We're talking now about the browser URL
not the route URL that we record in a
The browser URL is what we paste into the browser's address bar
and email to folks so they can deep-link into an application page.
Modern HTML 5 browsers support history.pushState, a technique that changes a browser's location and history without triggering a server page request. The router can compose a "natural" URL that is indistinguishable from one that would otherwise require a page load.
Here's the Crisis Center URL in this "HTML 5 pushState" style:
Older browsers send page requests to the server when the location URL changes ... unless the change occurs after a "#" (called the "hash"). Routers take advantage of this exception by composing in-application route URLs with hashes. Here's a "hash URL" that routes to the Crisis Center
The Angular Component Router supports both styles.
We set our preference by providing a
LocationStrategy during the bootstrapping process.
Learn about "providers" and the bootstrap process in the Dependency Injection chapter
Which Strategy is Best?
We must choose a strategy and we need to make the right call early in the project. It won't be easy to change later once the application is in production and there are lots of application URL references in the wild.
Almost all Angular 2 projects should use the default HTML 5 style. It produces URLs that are easier for users to understand. And it preserves the option to do server-side rendering later.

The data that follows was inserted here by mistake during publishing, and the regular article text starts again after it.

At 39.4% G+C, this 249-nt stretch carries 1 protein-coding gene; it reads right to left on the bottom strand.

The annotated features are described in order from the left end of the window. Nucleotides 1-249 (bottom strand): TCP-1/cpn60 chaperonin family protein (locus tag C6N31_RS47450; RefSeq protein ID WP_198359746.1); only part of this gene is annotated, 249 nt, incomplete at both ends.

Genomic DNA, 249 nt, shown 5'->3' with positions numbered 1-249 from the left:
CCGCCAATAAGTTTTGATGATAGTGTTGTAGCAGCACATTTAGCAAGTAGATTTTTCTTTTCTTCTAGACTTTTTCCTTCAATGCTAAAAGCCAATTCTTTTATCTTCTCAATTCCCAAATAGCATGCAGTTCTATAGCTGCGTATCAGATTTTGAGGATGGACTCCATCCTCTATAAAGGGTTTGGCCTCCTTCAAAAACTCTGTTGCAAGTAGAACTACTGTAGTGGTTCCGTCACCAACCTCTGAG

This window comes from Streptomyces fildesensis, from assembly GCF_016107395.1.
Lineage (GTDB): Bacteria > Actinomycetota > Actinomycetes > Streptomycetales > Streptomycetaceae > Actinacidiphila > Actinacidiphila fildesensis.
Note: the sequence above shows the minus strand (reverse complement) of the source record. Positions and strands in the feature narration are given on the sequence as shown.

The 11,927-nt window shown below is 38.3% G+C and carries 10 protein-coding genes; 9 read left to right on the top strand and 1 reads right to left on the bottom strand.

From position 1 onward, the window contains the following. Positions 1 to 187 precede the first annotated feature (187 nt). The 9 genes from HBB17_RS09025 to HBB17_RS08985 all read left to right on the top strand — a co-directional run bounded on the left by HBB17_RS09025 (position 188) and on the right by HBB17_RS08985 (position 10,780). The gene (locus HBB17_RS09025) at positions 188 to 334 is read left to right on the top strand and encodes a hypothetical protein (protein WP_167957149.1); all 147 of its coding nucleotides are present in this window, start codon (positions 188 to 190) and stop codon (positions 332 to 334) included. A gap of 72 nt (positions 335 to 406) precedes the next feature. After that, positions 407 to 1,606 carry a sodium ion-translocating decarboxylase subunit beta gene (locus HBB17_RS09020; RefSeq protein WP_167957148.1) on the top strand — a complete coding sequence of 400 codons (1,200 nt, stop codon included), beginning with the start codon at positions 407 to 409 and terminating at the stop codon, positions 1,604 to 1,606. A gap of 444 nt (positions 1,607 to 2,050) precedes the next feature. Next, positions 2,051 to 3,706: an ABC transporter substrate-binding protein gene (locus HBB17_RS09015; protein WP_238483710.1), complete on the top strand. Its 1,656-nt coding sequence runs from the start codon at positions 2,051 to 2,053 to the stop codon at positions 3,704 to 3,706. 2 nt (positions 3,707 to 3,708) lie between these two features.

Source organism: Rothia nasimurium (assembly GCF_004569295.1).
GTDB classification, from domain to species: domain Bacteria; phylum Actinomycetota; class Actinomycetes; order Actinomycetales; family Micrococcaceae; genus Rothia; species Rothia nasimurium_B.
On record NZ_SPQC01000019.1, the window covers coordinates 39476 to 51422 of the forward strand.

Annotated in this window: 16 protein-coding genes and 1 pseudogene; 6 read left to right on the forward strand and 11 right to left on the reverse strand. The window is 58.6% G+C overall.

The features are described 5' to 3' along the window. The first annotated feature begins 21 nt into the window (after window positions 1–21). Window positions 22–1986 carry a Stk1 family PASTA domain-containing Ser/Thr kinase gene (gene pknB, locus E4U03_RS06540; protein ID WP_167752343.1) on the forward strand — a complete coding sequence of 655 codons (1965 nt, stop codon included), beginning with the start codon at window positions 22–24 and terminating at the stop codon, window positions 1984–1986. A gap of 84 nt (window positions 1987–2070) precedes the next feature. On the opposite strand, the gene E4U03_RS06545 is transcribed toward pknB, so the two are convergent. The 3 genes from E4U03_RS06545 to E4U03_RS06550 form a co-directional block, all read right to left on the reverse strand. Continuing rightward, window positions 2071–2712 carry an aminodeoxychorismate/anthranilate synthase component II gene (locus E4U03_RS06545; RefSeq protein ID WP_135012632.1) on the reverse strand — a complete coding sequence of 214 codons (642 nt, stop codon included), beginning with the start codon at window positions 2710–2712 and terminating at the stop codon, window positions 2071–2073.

Rendering critical pages on the server is a technique that can greatly improve perceived responsiveness when the app first loads. An app that would otherwise take ten or more seconds to start could be rendered on the server and delivered to the user's device in less than a second.
Thist option is only available if application URLs look like normal web URLs without hashes (#) in the middle.
Stick with the default unless you have a compelling reason to resort to hash routes.
HTML 5 URLs and the <base href>
The router use the "HTML 5 pushState"
style by default.
We don't have to provide the router's
PathLocationStrategy because it's loaded automatically.
We must add a
<base href> element tag
<head> of the
Without that tag, the browser may not be be able to load resources (images, css, scripts) when "deep linking" into the app. Bad things could happen when someone pastes an application link into the browser's address bar or clicks such a link in an email link.
Some developers may not be able to add the
<base> element, perhaps because they don't have
<head> or the
Those developers may still use HTML 5 URLs by taking two remedial steps:
- Provide the router with an appropriate
- Use absolute URLs for all web resources: css, images, scripts, and template html files.
Learn about the APP_BASE_HREF in the API Guide.
We can go old-school with the
providing it as the router's
LocationStrategy during application bootstrapping.
That means importing
provide for Dependency Injection and the
HashLocationStrategy symbols from the router,
then providing that strategy in the call to